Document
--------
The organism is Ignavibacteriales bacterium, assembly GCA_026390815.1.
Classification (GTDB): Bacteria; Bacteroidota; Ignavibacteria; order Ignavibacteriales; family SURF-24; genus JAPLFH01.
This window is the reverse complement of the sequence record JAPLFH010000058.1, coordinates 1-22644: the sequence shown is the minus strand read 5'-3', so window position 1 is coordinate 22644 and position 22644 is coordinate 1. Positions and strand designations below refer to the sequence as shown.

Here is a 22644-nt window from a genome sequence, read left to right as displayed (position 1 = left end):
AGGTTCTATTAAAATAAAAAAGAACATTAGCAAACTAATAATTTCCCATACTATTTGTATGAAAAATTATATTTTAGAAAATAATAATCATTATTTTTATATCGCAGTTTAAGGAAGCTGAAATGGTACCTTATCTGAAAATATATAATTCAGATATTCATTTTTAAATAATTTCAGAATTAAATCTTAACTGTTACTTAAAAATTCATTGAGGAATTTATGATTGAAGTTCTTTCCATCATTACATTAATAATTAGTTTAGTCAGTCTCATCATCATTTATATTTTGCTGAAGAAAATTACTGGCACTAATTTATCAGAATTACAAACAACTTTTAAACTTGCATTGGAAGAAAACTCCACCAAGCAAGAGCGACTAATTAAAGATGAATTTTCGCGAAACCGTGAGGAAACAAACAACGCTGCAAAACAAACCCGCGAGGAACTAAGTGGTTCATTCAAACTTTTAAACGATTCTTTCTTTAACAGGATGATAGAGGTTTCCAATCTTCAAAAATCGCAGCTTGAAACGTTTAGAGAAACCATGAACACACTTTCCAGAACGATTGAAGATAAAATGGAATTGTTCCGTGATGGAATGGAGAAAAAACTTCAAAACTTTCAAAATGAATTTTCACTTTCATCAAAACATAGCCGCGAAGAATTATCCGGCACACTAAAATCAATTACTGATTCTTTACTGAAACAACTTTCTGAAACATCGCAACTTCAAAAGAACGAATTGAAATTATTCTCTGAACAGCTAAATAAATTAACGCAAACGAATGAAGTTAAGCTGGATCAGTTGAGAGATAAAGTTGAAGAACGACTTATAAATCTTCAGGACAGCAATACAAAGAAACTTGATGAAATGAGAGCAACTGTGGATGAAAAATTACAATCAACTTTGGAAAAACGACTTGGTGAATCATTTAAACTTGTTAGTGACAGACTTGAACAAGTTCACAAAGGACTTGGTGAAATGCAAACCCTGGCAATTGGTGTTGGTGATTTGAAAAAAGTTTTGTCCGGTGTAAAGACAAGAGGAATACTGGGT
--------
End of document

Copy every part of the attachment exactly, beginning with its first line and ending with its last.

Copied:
The organism is Ignavibacteriales bacterium, assembly GCA_026390815.1.
Classification (GTDB): Bacteria; Bacteroidota; Ignavibacteria; order Ignavibacteriales; family SURF-24; genus JAPLFH01.
This window is the reverse complement of the sequence record JAPLFH010000058.1, coordinates 1-22644: the sequence shown is the minus strand read 5'-3', so window position 1 is coordinate 22644 and position 22644 is coordinate 1. Positions and strand designations below refer to the sequence as shown.

Here is a 22644-nt window from a genome sequence, read left to right as displayed (position 1 = left end):
AGGTTCTATTAAAATAAAAAAGAACATTAGCAAACTAATAATTTCCCATACTATTTGTATGAAAAATTATATTTTAGAAAATAATAATCATTATTTTTATATCGCAGTTTAAGGAAGCTGAAATGGTACCTTATCTGAAAATATATAATTCAGATATTCATTTTTAAATAATTTCAGAATTAAATCTTAACTGTTACTTAAAAATTCATTGAGGAATTTATGATTGAAGTTCTTTCCATCATTACATTAATAATTAGTTTAGTCAGTCTCATCATCATTTATATTTTGCTGAAGAAAATTACTGGCACTAATTTATCAGAATTACAAACAACTTTTAAACTTGCATTGGAAGAAAACTCCACCAAGCAAGAGCGACTAATTAAAGATGAATTTTCGCGAAACCGTGAGGAAACAAACAACGCTGCAAAACAAACCCGCGAGGAACTAAGTGGTTCATTCAAACTTTTAAACGATTCTTTCTTTAACAGGATGATAGAGGTTTCCAATCTTCAAAAATCGCAGCTTGAAACGTTTAGAGAAACCATGAACACACTTTCCAGAACGATTGAAGATAAAATGGAATTGTTCCGTGATGGAATGGAGAAAAAACTTCAAAACTTTCAAAATGAATTTTCACTTTCATCAAAACATAGCCGCGAAGAATTATCCGGCACACTAAAATCAATTACTGATTCTTTACTGAAACAACTTTCTGAAACATCGCAACTTCAAAAGAACGAATTGAAATTATTCTCTGAACAGCTAAATAAATTAACGCAAACGAATGAAGTTAAGCTGGATCAGTTGAGAGATAAAGTTGAAGAACGACTTATAAATCTTCAGGACAGCAATACAAAGAAACTTGATGAAATGAGAGCAACTGTGGATGAAAAATTACAATCAACTTTGGAAAAACGACTTGGTGAATCATTTAAACTTGTTAGTGACAGACTTGAACAAGTTCACAAAGGACTTGGTGAAATGCAAACCCTGGCAATTGGTGTTGGTGATTTGAAAAAAGTTTTGTCCGGTGTAAAGACAAGAGGAATACTGGGT